It’s winter, and unlike most years I won’t have the luxury of a February Florida escape. Instead I’ve been escaping into books—and apparently, many of you are too. (Did you know book sales increased more than 8 percent in 2020?)
With gray on gray the theme outside my window, I’ve been craving technicolor stimulus. So when a book about A Caribbean Interlude surprised me in the post (a present from cruising friends), I instantly pulled back its water-blue cover and dove in. Now that I’ve finished, I strongly encourage you to do the same.
The book follows 40-something author Ann Vanderhoof and her husband Steve as they follow their dream and leave Toronto for a two year cruise to the Caribbean. Ann is quite new to sailing when they first set out, and Steve has only a little more experience. Still, they feel their way through buying and provisioning a boat, pay down their debt and rent out their house to make sure the cruising kitty doesn’t run dry, and head down the Hudson River (mast on deck) until they reached the Atlantic. Along the way, they learn what they need to know, mostly through the school of hard knocks.
Their route follows the east coast cruiser path designed to minimize offshore miles rather than time to a final destination: “Down the ditch” to Florida, a hop to the Bahamas, and then a series of island hops interspersed with upwind slogs across the Mona and Anegada Passages. They make it as far south as Trinidad and spend the summer watching for hurricanes south of “the box” (a wide band from 12-35 degrees North, where their insurance will not cover named storms during hurricane season). Along the way they learn to adjust their expectations of island phrases like “jus’ now,” and experiment until they come up with their favorite versions of various local dishes. Vanderhoof is a food writer, and she learns about local culture through cooking with the locals (just like Jane Sigal!). A great example is ‘ti punch:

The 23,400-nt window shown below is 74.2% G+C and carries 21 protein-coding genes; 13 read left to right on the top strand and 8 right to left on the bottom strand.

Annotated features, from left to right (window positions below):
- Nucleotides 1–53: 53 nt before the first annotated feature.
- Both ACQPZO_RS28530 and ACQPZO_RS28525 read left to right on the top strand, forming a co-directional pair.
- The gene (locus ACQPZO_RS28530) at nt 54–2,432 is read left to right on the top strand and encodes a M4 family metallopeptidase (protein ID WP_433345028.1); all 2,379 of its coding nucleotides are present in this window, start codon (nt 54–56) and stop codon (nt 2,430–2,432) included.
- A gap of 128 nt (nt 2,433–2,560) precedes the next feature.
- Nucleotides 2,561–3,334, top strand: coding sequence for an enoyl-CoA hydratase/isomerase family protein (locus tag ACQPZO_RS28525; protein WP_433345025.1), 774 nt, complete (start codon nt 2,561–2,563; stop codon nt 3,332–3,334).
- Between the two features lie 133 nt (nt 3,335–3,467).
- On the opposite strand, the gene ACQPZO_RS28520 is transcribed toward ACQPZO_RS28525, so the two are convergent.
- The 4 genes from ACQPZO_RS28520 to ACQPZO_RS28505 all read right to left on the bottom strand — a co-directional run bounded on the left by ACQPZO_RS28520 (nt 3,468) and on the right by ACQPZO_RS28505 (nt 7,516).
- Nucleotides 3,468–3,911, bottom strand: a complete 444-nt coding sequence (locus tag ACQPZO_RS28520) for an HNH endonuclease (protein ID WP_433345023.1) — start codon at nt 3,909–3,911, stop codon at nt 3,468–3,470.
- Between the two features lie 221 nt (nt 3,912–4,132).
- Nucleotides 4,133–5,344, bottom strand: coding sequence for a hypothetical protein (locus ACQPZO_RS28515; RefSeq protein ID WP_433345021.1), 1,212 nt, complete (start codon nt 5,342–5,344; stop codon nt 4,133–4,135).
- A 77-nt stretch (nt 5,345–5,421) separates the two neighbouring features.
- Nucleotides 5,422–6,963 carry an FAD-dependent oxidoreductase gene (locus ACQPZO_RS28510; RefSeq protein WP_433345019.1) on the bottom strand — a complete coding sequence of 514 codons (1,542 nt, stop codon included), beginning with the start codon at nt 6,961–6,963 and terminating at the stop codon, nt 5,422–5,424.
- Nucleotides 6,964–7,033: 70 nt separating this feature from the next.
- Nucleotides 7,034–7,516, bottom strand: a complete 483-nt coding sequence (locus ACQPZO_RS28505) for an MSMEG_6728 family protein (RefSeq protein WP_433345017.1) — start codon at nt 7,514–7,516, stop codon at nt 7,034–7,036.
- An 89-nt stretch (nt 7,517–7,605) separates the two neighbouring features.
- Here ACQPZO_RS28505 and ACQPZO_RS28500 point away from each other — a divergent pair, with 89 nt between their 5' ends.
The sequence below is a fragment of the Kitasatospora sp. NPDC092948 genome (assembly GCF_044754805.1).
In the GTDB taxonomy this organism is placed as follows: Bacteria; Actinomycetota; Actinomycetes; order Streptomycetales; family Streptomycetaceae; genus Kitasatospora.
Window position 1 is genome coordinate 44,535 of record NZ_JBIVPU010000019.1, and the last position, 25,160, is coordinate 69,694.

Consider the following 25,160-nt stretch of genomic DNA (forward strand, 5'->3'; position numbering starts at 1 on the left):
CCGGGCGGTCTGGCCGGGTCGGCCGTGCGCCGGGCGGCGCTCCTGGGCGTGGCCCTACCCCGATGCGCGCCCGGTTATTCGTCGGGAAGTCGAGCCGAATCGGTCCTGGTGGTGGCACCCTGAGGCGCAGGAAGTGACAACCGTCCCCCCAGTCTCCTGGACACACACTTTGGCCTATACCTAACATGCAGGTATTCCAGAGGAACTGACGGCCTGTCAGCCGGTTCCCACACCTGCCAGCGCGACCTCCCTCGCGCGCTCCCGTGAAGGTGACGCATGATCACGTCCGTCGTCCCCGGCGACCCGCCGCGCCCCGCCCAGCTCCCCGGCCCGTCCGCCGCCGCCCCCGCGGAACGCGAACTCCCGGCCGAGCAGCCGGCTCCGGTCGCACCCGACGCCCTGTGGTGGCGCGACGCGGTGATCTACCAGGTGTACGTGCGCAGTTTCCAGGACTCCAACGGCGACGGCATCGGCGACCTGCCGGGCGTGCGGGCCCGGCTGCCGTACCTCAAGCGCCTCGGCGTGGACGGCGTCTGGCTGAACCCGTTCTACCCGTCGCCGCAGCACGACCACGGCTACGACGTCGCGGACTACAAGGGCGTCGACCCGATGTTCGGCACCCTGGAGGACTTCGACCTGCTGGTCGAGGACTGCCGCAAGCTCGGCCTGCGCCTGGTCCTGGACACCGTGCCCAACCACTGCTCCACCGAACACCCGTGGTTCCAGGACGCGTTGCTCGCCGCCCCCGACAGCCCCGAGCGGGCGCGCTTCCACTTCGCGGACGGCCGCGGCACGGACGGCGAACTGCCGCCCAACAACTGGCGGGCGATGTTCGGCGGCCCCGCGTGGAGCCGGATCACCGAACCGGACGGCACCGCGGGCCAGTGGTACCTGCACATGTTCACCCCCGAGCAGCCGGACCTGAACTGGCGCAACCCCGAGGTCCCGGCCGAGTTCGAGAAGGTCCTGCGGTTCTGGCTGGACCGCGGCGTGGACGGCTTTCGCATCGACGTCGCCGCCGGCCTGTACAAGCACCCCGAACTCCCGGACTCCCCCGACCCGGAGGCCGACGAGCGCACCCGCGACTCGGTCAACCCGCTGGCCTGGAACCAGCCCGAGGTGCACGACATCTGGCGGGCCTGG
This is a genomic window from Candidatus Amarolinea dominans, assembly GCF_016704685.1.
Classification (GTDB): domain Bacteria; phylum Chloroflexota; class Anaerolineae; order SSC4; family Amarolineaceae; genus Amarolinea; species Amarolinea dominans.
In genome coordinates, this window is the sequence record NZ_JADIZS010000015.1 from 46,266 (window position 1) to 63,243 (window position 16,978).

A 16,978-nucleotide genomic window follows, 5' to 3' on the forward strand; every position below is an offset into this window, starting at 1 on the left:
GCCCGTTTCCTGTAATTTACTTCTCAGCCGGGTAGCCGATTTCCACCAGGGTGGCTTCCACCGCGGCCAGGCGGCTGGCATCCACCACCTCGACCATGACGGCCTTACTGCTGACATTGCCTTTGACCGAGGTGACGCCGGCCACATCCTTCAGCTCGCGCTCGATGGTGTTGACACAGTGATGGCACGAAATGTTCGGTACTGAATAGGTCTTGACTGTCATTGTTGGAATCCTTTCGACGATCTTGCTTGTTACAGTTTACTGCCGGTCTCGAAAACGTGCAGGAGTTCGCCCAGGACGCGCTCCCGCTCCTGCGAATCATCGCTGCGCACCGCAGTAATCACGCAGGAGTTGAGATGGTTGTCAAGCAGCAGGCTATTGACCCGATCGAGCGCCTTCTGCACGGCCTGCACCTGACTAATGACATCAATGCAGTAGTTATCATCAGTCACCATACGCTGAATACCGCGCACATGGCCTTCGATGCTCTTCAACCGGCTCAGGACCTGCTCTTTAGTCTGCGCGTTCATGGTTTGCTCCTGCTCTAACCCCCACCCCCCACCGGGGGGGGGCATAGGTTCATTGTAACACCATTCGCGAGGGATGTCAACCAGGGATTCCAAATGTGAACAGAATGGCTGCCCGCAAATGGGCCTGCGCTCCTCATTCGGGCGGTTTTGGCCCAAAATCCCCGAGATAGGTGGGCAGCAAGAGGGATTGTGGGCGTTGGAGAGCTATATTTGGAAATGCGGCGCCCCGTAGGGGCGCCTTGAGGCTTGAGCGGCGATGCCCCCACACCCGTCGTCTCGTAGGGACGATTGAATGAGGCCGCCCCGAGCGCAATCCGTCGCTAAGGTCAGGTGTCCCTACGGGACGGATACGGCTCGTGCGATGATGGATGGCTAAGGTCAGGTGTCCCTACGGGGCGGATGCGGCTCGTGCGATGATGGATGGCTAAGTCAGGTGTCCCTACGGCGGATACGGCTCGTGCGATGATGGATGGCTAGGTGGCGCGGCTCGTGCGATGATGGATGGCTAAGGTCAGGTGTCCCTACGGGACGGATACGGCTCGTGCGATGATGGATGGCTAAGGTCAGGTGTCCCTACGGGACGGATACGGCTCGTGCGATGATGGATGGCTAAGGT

“The before-dinner drink of choice in the French West Indies, ‘ti punch has the same mystique there that the martini does in North America. In Martinique and Guadeloupe, it’s said you can judge the qualify of a restaurant by its ‘ti punch. And, like the martini, it demands a glass all its own—a small, squat tumpbler that often bears a colored decal advertising the brand of rum the drink contains.”
Vanderhoof learns to make ‘ti punch from an expert, the self-proclaimed Minister of Rum. Though he’s a cruiser rather than a local, he’s a lifer in the islands who’s written books about the various island rums. He even brings along a proper swizzle stick when he comes to their boat: “One of his trimmed twigs with a “propeller-like end for stirring.”
Though they spent time in many islands, they really settle into Grenada (which was also my favorite in 1986, and I didn’t appreciate or explore it nearly enough). They get to know the locals more than most cruisers do, embracing one family in particular. We also meet other cruisers, a random mix of lifers and other couples who are enjoying an extended yet temporary break from “real” life.
Vanderhoof doesn’t hide the lows or try to oversell the joy of the cruising life; she simply shares their adventure in a series of easily digested and carefully themed chapters. At the end of each is at least one recipe, usually based on whatever’s freshly available. When life gives you an Embarrassment of Mangoes, make Mango Crisp.
So if you, too, are missing your usual tropical escape this year (or using this time-out to plot a cruising escape of your own), read this book. Originally published in 2004, many of the specifics are probably out of date… but the inspiration and technicolor stimulation of a Caribbean Interlude will be the perfect escape from our long winter of gray on gray.
PS Are you on Facebook? If so, join the Coastal Fiction Book Club! Every week, I offer up an example of coastal fiction (and sometimes non-fiction, like An Embarrassment of Mangoes). Discussion often ensues, a nice distraction that usually teaches me something. All you need is a good attitude! Here’s how to join